“We go through dynamic shifts—there is going to be needs to use tech in new ways that’s never been thought of before in music, art and lifestyle,” Puran said. “Intel’s tech sits inside of those things. From a branding perspective, once we market to passing consumers, it then starts to click that ‘Intel is an ingredient company.’ We’re trying to show it’s not about nerdy tech, but getting out there and reaching a customer base that normally wouldn’t know about Intel, or what we do.”

Ariana Angrisani, senior marketing manager for Authentic Brands Group, told AListDaily that ABG brought brands like Airwalk, Vision Street Wear and Tretorn because they wanted to reach a consumer who was in the market for something limited.

Tretorn looked to accomplish that by debuting 100 pairs of “Candy Cane,” the first-ever footwear collection by André 3000.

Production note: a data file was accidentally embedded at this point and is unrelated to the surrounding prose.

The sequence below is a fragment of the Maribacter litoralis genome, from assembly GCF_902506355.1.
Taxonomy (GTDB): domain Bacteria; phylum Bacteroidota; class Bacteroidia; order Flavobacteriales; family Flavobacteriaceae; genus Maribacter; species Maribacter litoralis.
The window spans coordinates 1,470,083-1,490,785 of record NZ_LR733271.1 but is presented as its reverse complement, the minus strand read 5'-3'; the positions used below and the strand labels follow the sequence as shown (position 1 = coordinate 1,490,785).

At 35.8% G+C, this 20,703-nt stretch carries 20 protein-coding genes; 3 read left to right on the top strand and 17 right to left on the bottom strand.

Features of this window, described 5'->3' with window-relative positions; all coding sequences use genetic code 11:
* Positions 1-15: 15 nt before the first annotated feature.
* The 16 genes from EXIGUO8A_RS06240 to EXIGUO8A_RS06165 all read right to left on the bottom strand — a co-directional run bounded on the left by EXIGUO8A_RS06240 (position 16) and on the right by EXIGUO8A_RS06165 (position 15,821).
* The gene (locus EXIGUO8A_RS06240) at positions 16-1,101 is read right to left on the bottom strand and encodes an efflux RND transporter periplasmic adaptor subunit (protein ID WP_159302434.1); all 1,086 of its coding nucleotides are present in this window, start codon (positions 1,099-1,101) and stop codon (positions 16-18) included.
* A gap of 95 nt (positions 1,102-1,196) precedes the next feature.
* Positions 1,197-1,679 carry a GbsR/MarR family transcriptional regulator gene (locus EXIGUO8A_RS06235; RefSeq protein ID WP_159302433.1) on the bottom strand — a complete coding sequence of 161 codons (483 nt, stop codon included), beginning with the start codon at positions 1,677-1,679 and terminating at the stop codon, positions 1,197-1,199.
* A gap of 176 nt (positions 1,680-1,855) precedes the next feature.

“In this day and age there is so much going on in the sneaker world—it’s a sensory overload. There’s a lot going on at ComplexCon, too, but you have a niche audience with a purpose and a focus that you could be reaching,” said Angrisani. “The biggest way to do that is with collaborations and trying to give consumers something new and different.”

Angrisani said the show is not about sales and key performance indicators for ABG but more about building awareness and relationships with consumers within the specific demographic.

Allison Giorgio, Puma’s vice president of marketing, shared the same sentiment as the brand announced a creative collaboration with Big Sean celebrating the 50th anniversary of Puma Suede.

“It’s a good opportunity for our brand to not only provide great products, but also give back to the community,” Giorgio told AListDaily.

Puma marketed the core group at ComplexCon by offering six fans contracts to separately work with the brand moving forward in various creative verticals.

“We try to have a mix of great brand partners and product that attracts consumers, and offer them the opportunity to lend their talent back to us,” said Giorgio. “As a brand, we’re looking to resonate with millennials.”